Christmas Day

⇒ -5°C / -12°C
Mainly cloudy with scattered flurries

Christmas Day will be a mixed bag in Winnipeg. Temperatures will remain above-seasonal, but the push of cold air will already have begun. As a result, temperatures will likely remain steady near –5°C as any potential daytime heating is offset by the cooler air moving in. Freezing drizzle is possible through the morning hours, while flurries are more likely through the afternoon.[2] Skies will remain mainly cloudy, although a brief glimpse of sunshine is possible.

Temperatures will head down to the –12°C mark or so overnight with a continued chance for flurries and gradually diminishing cloud.

Boxing Day

⇓ -16°C / -24°C
Mixed skies with a chance of flurries

Boxing day will be when the real surge of Arctic air begins pushing in. Expect mixed skies with a chance of flurries through much of the day. Temperatures will drop through the day to around –16°C by evening. Skies should clear out overnight as the Arctic ridge begins moving in and temperatures drop to around –24°C. This will be the coldest overnight low we’ve had since November 30th into December 1st when the temperature dipped to –27.1°C. Given that the normal overnight low for this time of year is –22°C, that’s not too bad.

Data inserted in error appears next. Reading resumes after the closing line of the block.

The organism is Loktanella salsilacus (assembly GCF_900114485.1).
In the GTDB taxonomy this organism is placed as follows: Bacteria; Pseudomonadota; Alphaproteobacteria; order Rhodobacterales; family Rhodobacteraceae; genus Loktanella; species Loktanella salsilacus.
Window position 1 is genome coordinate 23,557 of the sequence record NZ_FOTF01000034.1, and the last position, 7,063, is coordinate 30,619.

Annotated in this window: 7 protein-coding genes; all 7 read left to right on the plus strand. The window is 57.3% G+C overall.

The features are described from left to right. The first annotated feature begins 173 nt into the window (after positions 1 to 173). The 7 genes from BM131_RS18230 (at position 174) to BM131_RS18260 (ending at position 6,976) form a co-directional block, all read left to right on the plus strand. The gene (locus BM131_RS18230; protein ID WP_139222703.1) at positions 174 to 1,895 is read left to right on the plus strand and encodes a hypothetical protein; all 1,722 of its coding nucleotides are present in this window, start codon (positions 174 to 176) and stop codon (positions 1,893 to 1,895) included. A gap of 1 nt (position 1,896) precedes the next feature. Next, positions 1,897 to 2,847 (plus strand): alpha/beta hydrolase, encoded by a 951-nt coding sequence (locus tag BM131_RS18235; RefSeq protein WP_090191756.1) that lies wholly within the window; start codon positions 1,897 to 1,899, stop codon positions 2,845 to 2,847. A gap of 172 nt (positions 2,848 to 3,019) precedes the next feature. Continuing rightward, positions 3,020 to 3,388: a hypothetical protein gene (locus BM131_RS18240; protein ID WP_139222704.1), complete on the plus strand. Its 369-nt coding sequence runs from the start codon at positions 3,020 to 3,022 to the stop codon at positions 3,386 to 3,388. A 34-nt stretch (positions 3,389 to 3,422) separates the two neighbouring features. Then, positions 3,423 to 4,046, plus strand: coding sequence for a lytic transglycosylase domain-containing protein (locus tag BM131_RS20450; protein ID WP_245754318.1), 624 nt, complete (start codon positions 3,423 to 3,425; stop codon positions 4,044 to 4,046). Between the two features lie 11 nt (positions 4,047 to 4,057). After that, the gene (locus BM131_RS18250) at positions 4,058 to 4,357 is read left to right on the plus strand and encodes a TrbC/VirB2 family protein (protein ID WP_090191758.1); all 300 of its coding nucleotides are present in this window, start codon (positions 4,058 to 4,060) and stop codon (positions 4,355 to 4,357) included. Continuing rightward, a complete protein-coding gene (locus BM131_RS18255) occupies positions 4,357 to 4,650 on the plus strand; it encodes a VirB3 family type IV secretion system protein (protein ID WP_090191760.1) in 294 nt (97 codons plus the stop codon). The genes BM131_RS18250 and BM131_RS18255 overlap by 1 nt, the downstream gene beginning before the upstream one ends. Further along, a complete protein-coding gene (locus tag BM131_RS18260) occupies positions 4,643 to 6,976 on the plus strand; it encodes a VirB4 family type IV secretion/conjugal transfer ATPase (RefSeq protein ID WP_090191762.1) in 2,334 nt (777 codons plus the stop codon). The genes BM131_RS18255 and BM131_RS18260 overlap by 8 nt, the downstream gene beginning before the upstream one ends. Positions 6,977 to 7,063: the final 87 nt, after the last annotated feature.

Cold Pattern Persists

The cold weather will be here to stay for a while as a persistent northwesterly flow develops over the province thanks to gradually establishing polar vortex over Hudson Bay.

The NAEFS 8-14 day temperature outlook is foreacsting a good chance of below-normal temperatures for Southern Manitoba.
The NAEFS 8–14 day temperature outlook is foreacsting a good chance of below-normal temperatures for Southern Manitoba.

In the end, it means a relatively dry pattern with daytime highs generally in the –15 to –20°C range.[3] This pattern looks to continue at least until late next week, so dig out those real winter clothes again and get the block heater ready, winter’s on its way back.


  1. The persistent vortex over Hudson Bay – for all intents and purposes a “polar vortex” – is a regular occurance over Hudson Bay in the winter months and is the most common cause for prolonged cold weather in Southern Mantioba.  ↩
  2. If things end up just a tad cooler, the freezing drizzle risk could be just a chance of flurries; if things end up a tad warmer, the freezing drizzle risk could persist through much of the day.  ↩
  3. …or a tad cooler.  ↩